WASHINGTON (CNN) -- The country's largest U.S. firefighters union Wednesday blasted former New York Mayor Rudy Giuliani's performance in the September 11, 2001, attack on the World Trade Center, aiming a blow at the cornerstone of Giuliani's presidential campaign.
Presidential hopeful Rudy Giuliani is under attack by firefighters questioning his 9/11 record.
"Mayor Giuliani twisted the heroism of my brother to suit his own mistakes of that day," Rosaleen Tallon, whose brother Sean was killed in the attack, said in a video the International Association of Fire Fighters released on its Web site.
Survivors of the attack and relatives of some of those who died in the twin towers blamed Giuliani for a lack of radio gear they said could have saved the lives of more than 100 firefighters who had been ordered to evacuate the north tower before it collapsed.
And they criticized Giuliani for placing his emergency command center in the World Trade Center complex before the attacks, after the towers had been the target of a previous bombing in 1993.
"He's not a leader," said retired Deputy Chief Jim Riches, whose son was killed in the 2001 attack. "He's running on 9/11, and it's all a fallacy."
Giuliani's campaign responded by accusing the union of being a partisan group, with a history of supporting Democrats. The campaign released a statement from a retired firefighter, Lee Ielpi, who accused IAFF leaders of being "clearly out of step with their membership."
"In 2008, I expect these same union bosses to endorse Hillary Clinton, Barack Obama or John Edwards, so today's comments are just a first step in that process," Ielpi said. "Fortunately, rank-and-file firefighters know the difference between politics and leadership."
The 13-minute video is reminiscent of the television ads run by Swift Boat Veterans for Truth, a Republican-backed group that accused Sen. John Kerry of lying to obtain combat decorations in Vietnam during Kerry's 2004 Democratic presidential campaign. Though contradicted by Navy records and Kerry's former crewmates, the group's allegations damaged a pillar of the Massachusetts senator's presidential bid -- his background as a decorated Navy officer.
The al Qaeda attacks on New York and Washington left nearly 3,000 dead. Most of that toll came from the destruction of the World Trade Center, where 2,750 people -- including 343 firefighters -- were killed.
At the time, Giuliani was nearing the end of his second term as mayor, could not run again and had given up a planned Senate campaign amid a battle with prostate cancer and a messy divorce. His efforts to rally New Yorkers in the aftermath of that bloody day revived his public stature and led admirers to dub him "America's mayor."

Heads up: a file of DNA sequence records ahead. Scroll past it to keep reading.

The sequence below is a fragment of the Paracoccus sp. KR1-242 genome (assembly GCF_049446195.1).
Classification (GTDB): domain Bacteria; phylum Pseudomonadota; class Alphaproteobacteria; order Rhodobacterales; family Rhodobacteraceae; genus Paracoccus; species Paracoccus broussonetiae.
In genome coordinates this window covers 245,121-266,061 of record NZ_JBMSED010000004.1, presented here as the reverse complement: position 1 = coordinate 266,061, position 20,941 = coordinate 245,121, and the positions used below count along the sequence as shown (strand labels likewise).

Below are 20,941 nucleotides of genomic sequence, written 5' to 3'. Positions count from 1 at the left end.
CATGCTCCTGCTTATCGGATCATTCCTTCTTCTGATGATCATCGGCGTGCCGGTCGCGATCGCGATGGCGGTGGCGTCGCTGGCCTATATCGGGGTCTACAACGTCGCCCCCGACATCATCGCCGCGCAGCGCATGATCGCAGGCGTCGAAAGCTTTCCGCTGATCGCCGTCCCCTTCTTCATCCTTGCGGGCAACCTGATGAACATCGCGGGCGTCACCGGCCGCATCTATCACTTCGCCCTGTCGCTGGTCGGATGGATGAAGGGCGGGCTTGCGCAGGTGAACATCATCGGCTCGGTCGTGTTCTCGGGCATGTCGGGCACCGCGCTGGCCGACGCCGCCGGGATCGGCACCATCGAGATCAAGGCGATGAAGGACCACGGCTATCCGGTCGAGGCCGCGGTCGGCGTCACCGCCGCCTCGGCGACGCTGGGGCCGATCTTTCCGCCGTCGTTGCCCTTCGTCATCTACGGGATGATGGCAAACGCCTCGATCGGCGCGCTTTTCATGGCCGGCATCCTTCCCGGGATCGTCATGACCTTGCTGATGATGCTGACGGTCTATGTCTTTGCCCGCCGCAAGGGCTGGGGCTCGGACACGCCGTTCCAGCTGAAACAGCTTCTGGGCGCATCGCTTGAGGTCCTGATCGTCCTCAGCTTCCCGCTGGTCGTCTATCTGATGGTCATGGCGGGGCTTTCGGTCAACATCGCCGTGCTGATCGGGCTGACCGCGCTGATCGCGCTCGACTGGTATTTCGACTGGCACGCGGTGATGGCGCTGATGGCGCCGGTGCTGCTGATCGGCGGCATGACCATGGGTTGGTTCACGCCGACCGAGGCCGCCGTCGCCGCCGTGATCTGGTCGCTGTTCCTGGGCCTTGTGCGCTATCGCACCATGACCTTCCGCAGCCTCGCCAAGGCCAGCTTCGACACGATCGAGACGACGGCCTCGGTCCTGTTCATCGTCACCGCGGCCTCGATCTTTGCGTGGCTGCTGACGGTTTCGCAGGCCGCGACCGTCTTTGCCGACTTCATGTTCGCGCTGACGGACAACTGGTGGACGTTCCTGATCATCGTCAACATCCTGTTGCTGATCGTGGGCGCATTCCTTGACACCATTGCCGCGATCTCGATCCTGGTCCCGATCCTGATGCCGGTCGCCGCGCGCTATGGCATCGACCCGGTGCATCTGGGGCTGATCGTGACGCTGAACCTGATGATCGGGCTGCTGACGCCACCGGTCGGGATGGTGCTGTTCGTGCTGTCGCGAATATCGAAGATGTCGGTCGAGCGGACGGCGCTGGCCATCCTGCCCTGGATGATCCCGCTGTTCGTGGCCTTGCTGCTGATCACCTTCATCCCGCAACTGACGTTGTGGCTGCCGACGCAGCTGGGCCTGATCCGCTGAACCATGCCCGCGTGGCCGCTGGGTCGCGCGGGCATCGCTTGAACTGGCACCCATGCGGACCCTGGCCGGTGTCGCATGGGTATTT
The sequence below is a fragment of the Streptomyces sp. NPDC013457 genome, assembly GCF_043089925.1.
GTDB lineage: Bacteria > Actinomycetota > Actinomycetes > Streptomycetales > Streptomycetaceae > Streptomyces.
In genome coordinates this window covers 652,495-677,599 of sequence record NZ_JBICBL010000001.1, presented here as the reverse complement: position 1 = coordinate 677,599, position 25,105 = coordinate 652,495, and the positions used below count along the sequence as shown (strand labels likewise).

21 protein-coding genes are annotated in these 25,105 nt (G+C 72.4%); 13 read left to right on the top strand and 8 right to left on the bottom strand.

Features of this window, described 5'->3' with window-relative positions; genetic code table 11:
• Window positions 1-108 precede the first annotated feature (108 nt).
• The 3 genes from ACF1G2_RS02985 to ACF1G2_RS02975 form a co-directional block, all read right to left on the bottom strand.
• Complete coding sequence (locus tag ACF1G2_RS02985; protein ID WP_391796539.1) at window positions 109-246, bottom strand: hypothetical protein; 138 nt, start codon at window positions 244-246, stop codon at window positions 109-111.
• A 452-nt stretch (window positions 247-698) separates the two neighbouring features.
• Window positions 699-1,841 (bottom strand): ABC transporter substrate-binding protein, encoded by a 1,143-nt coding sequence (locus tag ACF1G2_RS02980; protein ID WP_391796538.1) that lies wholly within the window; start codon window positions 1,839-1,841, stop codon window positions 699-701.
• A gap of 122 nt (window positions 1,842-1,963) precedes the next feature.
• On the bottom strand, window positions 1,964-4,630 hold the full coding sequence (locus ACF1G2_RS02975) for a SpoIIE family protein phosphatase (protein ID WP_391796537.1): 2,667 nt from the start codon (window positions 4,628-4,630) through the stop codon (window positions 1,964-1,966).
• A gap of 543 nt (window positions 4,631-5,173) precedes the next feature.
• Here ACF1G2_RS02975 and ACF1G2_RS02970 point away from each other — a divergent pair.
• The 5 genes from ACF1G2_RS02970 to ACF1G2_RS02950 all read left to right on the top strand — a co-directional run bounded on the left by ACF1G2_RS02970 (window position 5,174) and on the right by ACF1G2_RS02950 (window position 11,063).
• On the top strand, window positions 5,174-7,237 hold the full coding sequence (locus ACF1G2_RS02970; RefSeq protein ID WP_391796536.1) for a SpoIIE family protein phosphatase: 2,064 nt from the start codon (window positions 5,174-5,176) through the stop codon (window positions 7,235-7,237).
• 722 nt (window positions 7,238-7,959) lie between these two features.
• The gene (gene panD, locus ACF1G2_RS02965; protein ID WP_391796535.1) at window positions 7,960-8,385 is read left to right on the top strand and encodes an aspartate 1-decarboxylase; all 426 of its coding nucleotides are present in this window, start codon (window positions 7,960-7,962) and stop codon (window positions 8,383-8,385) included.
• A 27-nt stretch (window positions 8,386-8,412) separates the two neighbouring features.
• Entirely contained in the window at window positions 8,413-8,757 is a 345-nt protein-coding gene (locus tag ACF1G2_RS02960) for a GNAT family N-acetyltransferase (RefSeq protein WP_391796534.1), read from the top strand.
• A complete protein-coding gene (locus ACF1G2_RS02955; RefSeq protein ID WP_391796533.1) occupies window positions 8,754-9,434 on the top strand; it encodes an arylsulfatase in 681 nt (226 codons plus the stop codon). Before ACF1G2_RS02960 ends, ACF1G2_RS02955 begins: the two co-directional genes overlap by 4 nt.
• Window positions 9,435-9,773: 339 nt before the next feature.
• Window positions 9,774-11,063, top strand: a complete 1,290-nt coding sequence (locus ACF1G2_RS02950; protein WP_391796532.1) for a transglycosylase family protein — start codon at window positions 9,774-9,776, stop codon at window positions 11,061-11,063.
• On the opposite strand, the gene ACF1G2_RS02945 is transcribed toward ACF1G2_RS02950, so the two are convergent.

The IAFF was already critical of Giuliani's decision to remove firefighters and other rescue workers from the task of recovering remains from the wreckage of the trade center. In the new video, the union argues that 121 firefighters in the north tower could have survived if they had been able to receive orders to evacuate after the south tower fell.
Firefighters reported problems with their radio gear after the 1993 bombing. Union leaders argue in the new video that Giuliani, who took office later that year, failed to solve those problems in the eight years between attacks.
"He gave us nothing when we needed a life-saving radio," says Peter Gorman, a former local president.
Giuliani told the independent commission that investigated the attacks that police and fire departments should have radio systems that allow them to communicate on the same channel, but that the systems are designed to operate differently "90 percent of the time."
He said new radios introduced in early 2001 were withdrawn because they were "too complicated to use" -- but union officials say they were introduced without proper testing and firefighters were unable to communicate with them.
During the same testimony, he defended his decision to build the city's emergency operations center in the 7 World Trade Center building, which collapsed on September 11. Local offices of the CIA, the Secret Service and other law-enforcement agencies were located in the same building.
But he told commissioners, "In retrospect, obviously, you wouldn't want to put it there if you had known what was going to happen."
Some of those in the video accused Giuliani of blaming the victims by telling the 9/11 commission that many firefighters decided to "stand their ground" when ordered to evacuate. The commission's staff reports partially support his testimony, concluding that some firefighters put off evacuating to help injured or handicapped civilians.
But while some firefighters, including at least two battalion chiefs, received the evacuation order, "other firefighters did not receive the transmissions." The system was overwhelmed by radio traffic, and some of the firefighters had rushed to the scene while off-duty without their radios, the report states. E-mail to a friend
CNN's Shirley Zilberstein contributed to this report.
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